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BUSINESSDESK: Royal Boskalis, one of the world’s biggest dredging companies, will acquire up to 20 percent of Chatham Rock Phophate in exchange for the first stage of its work on a project to extract the fertiliser chemical from the sea floor.
Boskalis has been issued shares equivalent to 15 percent of the company at a price of 22 cents apiece and, subject to shareholder approval in September, will be issued further stock that would take its holding to 19.9%, Chatham Rock managing director Chris Castle says.
That is a discount from Chatham Rock’s last trading price of 24 cents. The shares are up 41% this year. A Boskalis nominee will also be appointed to the Chatham Rock board.
The Papendrecht, Netherlands, based company is the project’s technical partner to design a process to extract phosphate nodules from the seabed.
Under the agreement, Boskalis may pay for the balance of the shares in cash or provide the balance of the issue price for the shares to CRP either in cash or in exchange for services rendered on the second and third phases of the work.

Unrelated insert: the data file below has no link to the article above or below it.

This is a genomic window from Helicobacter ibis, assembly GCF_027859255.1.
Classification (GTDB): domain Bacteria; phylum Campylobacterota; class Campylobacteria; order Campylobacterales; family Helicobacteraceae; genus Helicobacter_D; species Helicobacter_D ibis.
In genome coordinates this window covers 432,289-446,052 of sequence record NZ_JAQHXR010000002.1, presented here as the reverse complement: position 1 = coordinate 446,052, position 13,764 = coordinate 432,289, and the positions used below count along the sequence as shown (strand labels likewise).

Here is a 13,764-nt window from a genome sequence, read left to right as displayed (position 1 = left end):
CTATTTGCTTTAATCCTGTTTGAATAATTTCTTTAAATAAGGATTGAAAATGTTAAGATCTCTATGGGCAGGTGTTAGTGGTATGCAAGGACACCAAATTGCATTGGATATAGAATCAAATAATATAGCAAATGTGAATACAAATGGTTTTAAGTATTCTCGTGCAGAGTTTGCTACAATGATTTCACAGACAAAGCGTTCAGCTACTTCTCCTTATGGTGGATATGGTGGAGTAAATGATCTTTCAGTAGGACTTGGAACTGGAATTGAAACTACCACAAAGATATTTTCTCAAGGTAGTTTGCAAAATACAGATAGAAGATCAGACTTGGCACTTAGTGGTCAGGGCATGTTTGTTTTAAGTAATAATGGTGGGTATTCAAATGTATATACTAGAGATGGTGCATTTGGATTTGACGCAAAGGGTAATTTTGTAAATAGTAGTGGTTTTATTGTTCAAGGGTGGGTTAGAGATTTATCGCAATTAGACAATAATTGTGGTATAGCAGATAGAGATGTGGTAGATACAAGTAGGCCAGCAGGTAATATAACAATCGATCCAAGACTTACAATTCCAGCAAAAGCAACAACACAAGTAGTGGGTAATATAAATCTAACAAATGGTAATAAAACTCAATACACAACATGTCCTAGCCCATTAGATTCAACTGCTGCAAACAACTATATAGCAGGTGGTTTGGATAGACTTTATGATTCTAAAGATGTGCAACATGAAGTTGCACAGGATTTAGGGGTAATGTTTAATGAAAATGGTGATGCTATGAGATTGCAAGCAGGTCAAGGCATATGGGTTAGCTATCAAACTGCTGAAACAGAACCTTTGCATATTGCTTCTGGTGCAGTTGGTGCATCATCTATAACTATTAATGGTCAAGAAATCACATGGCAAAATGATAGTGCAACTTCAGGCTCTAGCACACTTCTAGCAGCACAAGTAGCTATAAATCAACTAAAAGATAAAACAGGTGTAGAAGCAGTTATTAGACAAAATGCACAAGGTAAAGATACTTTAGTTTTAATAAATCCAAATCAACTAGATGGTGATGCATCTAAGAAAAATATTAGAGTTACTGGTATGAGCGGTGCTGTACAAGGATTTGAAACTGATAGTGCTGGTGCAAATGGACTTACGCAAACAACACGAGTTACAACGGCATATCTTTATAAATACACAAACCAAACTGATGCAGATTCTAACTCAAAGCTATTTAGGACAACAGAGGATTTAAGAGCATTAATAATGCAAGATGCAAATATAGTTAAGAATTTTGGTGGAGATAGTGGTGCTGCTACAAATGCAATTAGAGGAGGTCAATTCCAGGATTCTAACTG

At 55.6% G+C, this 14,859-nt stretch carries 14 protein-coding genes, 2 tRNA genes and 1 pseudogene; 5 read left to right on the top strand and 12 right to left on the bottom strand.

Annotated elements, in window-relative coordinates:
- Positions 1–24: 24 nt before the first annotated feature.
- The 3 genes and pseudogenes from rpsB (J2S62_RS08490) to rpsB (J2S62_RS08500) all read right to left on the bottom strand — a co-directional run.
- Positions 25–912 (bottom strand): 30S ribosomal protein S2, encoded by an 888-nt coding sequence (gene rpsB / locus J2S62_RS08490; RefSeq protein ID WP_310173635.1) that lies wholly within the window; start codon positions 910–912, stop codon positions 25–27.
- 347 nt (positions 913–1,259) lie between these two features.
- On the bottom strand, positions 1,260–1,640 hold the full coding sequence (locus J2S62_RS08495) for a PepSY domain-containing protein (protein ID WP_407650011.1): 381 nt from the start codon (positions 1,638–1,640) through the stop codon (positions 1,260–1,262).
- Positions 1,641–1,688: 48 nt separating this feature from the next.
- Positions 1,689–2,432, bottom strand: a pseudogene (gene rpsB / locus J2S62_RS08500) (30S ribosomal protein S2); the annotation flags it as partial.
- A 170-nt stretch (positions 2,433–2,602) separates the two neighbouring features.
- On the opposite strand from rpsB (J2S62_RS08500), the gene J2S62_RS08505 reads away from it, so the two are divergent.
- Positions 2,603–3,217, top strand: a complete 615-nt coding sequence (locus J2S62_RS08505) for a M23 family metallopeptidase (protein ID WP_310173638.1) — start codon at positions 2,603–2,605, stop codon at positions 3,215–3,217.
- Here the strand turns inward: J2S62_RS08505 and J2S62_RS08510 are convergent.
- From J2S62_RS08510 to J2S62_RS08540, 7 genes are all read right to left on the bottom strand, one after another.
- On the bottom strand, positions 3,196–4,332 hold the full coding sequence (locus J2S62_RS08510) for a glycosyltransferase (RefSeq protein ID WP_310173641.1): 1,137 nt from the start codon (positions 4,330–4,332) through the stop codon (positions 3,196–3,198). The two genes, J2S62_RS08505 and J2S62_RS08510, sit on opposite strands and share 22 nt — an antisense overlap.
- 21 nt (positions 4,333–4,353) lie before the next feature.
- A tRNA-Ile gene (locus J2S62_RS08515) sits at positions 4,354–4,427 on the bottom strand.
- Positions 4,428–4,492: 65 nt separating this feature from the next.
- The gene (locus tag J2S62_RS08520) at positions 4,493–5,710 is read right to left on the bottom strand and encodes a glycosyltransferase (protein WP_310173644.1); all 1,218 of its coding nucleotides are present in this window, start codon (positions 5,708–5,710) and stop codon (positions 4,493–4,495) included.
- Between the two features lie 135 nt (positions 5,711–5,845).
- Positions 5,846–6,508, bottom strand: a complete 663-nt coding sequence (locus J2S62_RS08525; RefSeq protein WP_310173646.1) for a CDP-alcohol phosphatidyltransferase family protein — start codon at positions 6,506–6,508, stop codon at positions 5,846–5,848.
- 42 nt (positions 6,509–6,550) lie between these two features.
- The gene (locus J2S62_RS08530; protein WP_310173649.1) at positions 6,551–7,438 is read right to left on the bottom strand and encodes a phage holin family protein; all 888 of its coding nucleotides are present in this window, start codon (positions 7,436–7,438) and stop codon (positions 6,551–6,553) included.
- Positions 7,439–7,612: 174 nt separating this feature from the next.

If the issue price isn’t met in full within 12 months, the unpaid shares will transfer back to Chatham Rock and be cancelled.
Boskalis chief executive Peter Berdowski says the project “offers a unique opportunity for Boskalis to get involved in the fledgling deep-sea mining industry”.
Chatham Rock holds an offshore prospecting permit covering 4726sq km on the central Chatham Rise. The initial term of the permit is two years with rights to either extend the prospecting permit or apply for a mining licence.
Separately, Chatham Rock issued 3.96 million shares at 20 cents apiece to Subsea Investments II in an allotment stemming from the partial conversion of a convertible loan from Subsea.
That will reduce the amount owed under the loan by about $800,000 to $2.55 million and keep Subsea’s holding in the company at 19.99%.
Chatham Rock plans to seek approval from shareholders to allow Subsea to lift its holding above 20% to allow full conversion of the loan.